February is possibly the most optimistic month in the gardening year because now the garden is visibly waking up. After weeks of darkness, the days are perceivably longer, and I find it so good to get out and grab a few extra moments outdoors.
Snowdrops are the highlight of my February, and there are lots of gardens open to visitors where you can see snowdrops in ‘sheets’. I am told this is ‘the’ word for a drift of snowdrops. Anyway here are a few places you can see them in all their showy glory.
Goldsborough Hall, Knaresborough, North Yorkshire
Burton Agnes Hall, Driffield, East Yorkshire
Brodsworth Hall, Nr Doncaster, South Yorkshire
Kiplin Hall, Richmond, North Yorkshire
Mount Grace Priory, Northallerton, North Yorkshire
In My Garden
A little flat and bland at the moment, but a small aperitif of daffys are leading up to the main event, for from now onwards the real show begins and lasts for many weeks.
In Your Garden
Prepare ground for hardy annuals. Clear and rake the ground if not too boggy.
Now is a good time to add organic fertiliser to your borders. Blood, fish and bone, seaweed or pelleted chicken manure is ideal.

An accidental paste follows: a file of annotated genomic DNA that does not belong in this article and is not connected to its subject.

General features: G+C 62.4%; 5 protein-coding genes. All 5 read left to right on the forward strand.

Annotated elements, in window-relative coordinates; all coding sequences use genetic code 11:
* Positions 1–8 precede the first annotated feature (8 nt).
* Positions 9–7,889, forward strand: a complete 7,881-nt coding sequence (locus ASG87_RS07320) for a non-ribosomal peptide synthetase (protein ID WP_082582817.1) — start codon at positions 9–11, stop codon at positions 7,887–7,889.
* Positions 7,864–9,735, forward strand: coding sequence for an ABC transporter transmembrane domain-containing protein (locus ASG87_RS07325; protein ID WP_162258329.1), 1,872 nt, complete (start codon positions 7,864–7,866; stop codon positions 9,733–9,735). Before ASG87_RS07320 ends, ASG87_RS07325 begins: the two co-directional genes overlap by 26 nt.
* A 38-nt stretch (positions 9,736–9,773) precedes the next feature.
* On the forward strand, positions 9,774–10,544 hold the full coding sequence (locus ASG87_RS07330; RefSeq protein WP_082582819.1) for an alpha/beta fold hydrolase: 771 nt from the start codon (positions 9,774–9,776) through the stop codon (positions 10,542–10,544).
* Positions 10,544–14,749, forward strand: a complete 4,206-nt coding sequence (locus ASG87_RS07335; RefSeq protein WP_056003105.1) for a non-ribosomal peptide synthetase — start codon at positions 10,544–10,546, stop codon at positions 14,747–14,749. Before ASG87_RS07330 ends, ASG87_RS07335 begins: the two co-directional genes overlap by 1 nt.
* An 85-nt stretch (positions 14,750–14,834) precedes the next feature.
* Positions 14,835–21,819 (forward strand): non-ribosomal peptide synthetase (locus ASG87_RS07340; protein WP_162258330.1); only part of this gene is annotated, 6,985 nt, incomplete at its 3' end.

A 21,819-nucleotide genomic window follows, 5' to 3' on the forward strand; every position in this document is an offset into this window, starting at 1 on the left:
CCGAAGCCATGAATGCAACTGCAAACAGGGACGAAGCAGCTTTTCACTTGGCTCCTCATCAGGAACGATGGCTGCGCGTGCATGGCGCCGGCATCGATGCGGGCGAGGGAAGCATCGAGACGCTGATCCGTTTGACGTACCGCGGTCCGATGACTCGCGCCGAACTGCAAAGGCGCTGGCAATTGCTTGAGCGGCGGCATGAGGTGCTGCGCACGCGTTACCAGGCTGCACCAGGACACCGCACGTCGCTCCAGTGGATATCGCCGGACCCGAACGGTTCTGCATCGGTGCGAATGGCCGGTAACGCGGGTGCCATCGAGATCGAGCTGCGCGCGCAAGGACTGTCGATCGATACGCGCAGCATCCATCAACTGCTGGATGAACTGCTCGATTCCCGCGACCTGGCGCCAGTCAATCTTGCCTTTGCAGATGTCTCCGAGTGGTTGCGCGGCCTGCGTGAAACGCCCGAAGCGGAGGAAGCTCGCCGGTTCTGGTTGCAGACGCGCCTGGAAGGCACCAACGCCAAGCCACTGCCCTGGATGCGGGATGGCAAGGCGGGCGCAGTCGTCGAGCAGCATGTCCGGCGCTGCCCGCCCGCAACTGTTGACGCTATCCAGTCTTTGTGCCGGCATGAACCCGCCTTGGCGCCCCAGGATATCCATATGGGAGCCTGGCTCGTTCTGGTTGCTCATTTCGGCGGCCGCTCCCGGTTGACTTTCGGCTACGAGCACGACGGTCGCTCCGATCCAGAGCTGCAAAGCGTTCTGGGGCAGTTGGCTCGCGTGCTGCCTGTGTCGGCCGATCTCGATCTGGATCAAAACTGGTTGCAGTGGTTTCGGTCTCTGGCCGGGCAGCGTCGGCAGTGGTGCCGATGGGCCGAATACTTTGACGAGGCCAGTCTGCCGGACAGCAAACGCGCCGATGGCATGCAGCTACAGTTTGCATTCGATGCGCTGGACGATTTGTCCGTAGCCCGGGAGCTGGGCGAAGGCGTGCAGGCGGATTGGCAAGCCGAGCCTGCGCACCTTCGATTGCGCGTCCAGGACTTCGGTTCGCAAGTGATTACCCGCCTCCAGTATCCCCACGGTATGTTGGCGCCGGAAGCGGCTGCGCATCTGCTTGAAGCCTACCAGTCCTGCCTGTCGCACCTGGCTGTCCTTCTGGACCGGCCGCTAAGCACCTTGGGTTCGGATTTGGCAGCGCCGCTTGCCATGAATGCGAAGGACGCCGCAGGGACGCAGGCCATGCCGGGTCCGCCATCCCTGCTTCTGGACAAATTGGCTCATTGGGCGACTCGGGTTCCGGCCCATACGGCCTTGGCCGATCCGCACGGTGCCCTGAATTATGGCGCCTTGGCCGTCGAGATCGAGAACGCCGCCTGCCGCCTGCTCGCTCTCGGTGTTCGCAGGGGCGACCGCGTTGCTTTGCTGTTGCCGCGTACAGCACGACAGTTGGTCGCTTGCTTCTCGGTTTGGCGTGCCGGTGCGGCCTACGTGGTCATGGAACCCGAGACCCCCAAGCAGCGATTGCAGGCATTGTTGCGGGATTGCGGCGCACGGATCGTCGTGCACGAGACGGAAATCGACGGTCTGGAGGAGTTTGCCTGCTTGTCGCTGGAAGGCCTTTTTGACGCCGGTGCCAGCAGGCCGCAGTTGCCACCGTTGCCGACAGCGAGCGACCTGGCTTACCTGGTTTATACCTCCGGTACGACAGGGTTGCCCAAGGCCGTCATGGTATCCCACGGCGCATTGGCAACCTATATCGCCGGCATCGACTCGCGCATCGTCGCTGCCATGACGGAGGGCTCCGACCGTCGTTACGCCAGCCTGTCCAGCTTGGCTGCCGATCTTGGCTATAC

Plant Lily of the Valley.
Keep forced hyacinths that have flowered early inside. Rather than throwing them out, plant them outside.
Pick small posies of any flowers you have. You may think these are all too tiny to pick, but little bunches can be held together with rubber bands.
Cut back your clematis. Any clematis that flower in late spring and early summer need a light pruning in February. Remove all overcrowded and straggly stems, cutting them as low down on the plant as you can. Tie in any stems that worked their way free from the plant support. Early spring flowerers and winter clematis varieties are happy as they are, and don’t need any attention now.
Prune winter-flowering shrubs that have finished flowering. Cut back stems of dogwoods, willows and cotinus. Cut away vigorous climbers from windows and guttering.
Dogwoods are looking good at the moment, particularly in large pots. Well, mine are!
Force rhubarb shoots for an early crop. Note to self – go and visit Oldroyds to hear the forced rhubarb growing in sheds.
Scrub and hose down patios and paths to get rid of any slippery mud or moss. Another note to self – find a jet washer.
Visit some gardens for inspiration of layout and winter colour.